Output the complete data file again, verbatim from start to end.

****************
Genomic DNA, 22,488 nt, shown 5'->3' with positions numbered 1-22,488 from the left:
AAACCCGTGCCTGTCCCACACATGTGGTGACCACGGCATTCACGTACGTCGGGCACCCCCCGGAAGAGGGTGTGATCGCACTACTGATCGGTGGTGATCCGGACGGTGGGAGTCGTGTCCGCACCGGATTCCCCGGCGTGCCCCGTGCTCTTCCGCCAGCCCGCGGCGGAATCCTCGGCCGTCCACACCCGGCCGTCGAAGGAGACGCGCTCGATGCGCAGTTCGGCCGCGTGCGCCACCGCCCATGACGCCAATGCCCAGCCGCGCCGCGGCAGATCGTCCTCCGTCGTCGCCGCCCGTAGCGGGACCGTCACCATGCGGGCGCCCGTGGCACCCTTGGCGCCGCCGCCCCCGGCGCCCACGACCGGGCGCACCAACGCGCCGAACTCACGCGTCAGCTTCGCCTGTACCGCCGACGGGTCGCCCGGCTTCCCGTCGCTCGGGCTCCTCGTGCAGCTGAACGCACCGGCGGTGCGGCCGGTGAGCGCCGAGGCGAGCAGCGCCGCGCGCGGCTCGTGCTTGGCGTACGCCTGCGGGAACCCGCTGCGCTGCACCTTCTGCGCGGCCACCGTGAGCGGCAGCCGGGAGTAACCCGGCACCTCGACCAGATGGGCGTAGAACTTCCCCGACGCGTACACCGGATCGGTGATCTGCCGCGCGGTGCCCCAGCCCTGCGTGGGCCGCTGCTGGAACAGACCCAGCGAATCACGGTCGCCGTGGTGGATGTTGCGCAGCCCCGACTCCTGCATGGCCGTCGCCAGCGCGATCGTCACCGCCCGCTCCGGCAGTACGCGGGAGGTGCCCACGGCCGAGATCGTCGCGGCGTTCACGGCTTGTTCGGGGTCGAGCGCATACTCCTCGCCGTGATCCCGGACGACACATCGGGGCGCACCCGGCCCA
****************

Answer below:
Genomic DNA, 22,488 nt, shown 5'->3' with positions numbered 1-22,488 from the left:
AAACCCGTGCCTGTCCCACACATGTGGTGACCACGGCATTCACGTACGTCGGGCACCCCCCGGAAGAGGGTGTGATCGCACTACTGATCGGTGGTGATCCGGACGGTGGGAGTCGTGTCCGCACCGGATTCCCCGGCGTGCCCCGTGCTCTTCCGCCAGCCCGCGGCGGAATCCTCGGCCGTCCACACCCGGCCGTCGAAGGAGACGCGCTCGATGCGCAGTTCGGCCGCGTGCGCCACCGCCCATGACGCCAATGCCCAGCCGCGCCGCGGCAGATCGTCCTCCGTCGTCGCCGCCCGTAGCGGGACCGTCACCATGCGGGCGCCCGTGGCACCCTTGGCGCCGCCGCCCCCGGCGCCCACGACCGGGCGCACCAACGCGCCGAACTCACGCGTCAGCTTCGCCTGTACCGCCGACGGGTCGCCCGGCTTCCCGTCGCTCGGGCTCCTCGTGCAGCTGAACGCACCGGCGGTGCGGCCGGTGAGCGCCGAGGCGAGCAGCGCCGCGCGCGGCTCGTGCTTGGCGTACGCCTGCGGGAACCCGCTGCGCTGCACCTTCTGCGCGGCCACCGTGAGCGGCAGCCGGGAGTAACCCGGCACCTCGACCAGATGGGCGTAGAACTTCCCCGACGCGTACACCGGATCGGTGATCTGCCGCGCGGTGCCCCAGCCCTGCGTGGGCCGCTGCTGGAACAGACCCAGCGAATCACGGTCGCCGTGGTGGATGTTGCGCAGCCCCGACTCCTGCATGGCCGTCGCCAGCGCGATCGTCACCGCCCGCTCCGGCAGTACGCGGGAGGTGCCCACGGCCGAGATCGTCGCGGCGTTCACGGCTTGTTCGGGGTCGAGCGCATACTCCTCGCCGTGATCCCGGACGACACATCGGGGCGCACCCGGCCCA